Black Rice Festival,Butterfly Watching in Maolin District
【◎Written by Chen Ting-fang ◎Photos by Zeng Sin-yao, Hsieh Kuan-yi ◎English translation by Hou Ya-ting】
Kaohsiung's Maolin District is a stronghold of the indigenous Drekay (Rukai) tribe. Within the district, the ethnic group is subdivided into the Maolin, Wanshan, and Duona communities, each of which speaks a slightly different variant of the Drekay Austronesian language.
In addition to their rich and beguiling dialects, the tribe's traditional festivals have long captivated outsiders. The Black Rice Festival showcases the cultural uniqueness of the Drekay people. This year, the festival was held on July 14 and 15.
The festival is the tribe's expression of gratitude toward their gods for a successful harvest. According to the local customs of the Duona community, during the festival, members of the tribe beseech the gods to temporarily lift agricultural taboos, and allow outsiders to visit Duona. In addition, tribesmen and women pray for adequate rainfall during the cropping season, bountiful harvests, and the safety of tribe members. This year's Black Rice Festival was especially magnificent in Duona. Luosin, a fifteenth-generation chieftain, officially carried the torch.
The annual presentation of the Black Rice Festival in Duona accords with traditional methods and scale. It is hoped that younger members of the tribe will cherish this culture and pass it down generation after generation. Outsiders interested in indigenous culture should also make an effort to attend the festival, as the Duona community organizes a series of fascinating events, such as weaving floral headgear, wrapping bundles of millet, shooting traditional bows and arrows, and making indigenous glass beads. Through these activities, visitors can observe and experience Duona's lifestyle and culture.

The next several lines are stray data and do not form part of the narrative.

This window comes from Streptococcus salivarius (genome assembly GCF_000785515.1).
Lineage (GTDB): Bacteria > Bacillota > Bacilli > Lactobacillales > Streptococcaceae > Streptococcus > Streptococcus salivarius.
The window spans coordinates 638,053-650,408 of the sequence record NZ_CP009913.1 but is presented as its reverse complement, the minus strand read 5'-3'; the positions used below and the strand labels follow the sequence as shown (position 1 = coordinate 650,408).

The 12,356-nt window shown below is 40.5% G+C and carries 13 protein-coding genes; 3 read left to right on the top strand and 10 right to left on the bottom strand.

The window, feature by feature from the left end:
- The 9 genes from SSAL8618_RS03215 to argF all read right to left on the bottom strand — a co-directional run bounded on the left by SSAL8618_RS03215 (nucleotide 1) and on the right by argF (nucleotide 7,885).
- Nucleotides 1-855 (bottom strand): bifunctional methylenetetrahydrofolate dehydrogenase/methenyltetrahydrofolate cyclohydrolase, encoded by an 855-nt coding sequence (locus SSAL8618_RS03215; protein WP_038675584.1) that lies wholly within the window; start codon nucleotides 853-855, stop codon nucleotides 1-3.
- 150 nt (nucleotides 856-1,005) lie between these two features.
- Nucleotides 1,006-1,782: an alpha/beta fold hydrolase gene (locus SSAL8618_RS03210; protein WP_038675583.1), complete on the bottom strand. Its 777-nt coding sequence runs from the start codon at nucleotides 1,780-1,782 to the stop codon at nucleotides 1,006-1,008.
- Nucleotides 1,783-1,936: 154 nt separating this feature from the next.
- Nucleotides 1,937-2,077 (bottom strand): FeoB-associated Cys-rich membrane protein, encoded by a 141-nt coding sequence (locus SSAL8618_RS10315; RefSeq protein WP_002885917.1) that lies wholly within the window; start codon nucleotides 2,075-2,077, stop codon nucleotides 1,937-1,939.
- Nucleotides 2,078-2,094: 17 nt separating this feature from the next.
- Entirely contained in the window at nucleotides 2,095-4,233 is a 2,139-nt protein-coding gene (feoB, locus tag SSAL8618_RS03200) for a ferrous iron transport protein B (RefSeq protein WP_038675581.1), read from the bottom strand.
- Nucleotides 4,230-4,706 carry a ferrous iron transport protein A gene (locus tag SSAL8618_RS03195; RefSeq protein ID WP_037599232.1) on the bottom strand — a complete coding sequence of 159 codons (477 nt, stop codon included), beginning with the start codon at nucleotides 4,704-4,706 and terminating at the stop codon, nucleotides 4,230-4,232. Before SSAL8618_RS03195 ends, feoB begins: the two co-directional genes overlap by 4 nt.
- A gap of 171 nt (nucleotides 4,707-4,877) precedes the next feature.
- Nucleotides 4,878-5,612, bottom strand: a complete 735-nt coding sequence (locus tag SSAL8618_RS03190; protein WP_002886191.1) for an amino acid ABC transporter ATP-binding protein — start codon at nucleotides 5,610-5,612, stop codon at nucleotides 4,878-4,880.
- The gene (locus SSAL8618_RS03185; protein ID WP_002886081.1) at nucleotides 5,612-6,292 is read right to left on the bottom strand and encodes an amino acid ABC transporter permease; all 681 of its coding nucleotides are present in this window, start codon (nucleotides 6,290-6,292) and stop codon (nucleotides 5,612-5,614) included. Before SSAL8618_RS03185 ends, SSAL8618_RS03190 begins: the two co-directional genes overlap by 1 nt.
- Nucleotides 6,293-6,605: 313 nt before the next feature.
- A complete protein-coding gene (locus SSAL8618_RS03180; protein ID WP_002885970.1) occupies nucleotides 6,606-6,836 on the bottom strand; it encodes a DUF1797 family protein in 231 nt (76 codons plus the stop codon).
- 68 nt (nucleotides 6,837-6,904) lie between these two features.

Maolin boasts some of south Taiwan's most impressive mountain scenery, not to mention the winding Jhuokou River. Maolin and Duona can be accessed by Kaohsiung City Road 132, which connects with Highway 27 and Road 185. Maolin National Scenic Area Administration, which promotes tourism in the area, has put up traffic signs on Road 132 reminding drivers to slow down and mind the valley's butterfly population.
Maolin is the primary winter home of Purple Crow butterflies, and their migration is recognized as one of the most remarkable lepidopteran gatherings in the world, on a par with Mexico's Monarch butterflies.
As Taiwan experiences the northeast monsoon in the autumn, migrating Purple Crow butterflies follow the monsoon, moving from colder regions to Maolin's warmer valleys. The best time of year to visit the Purple Butterfly Valley is between November and March. Maolin District Office has laid out a butterfly walkway and an ecological park for those who wish to see this amazing natural wonder.
Those in the know say the best butterfly-watching is on sunny days after rain. Lucky visitors might see hundreds of thousands of butterflies gliding down valleys like a “butterfly waterfall.” It is a phenomenal and unforgettable scene. During butterfly season, Purple Crow butterflies are very active, feeding, drinking, or sunbathing. The best time to watch them is in the morning. After noon, if the weather is too hot, the butterflies tend to retreat to cooler areas hidden from visitors' sight.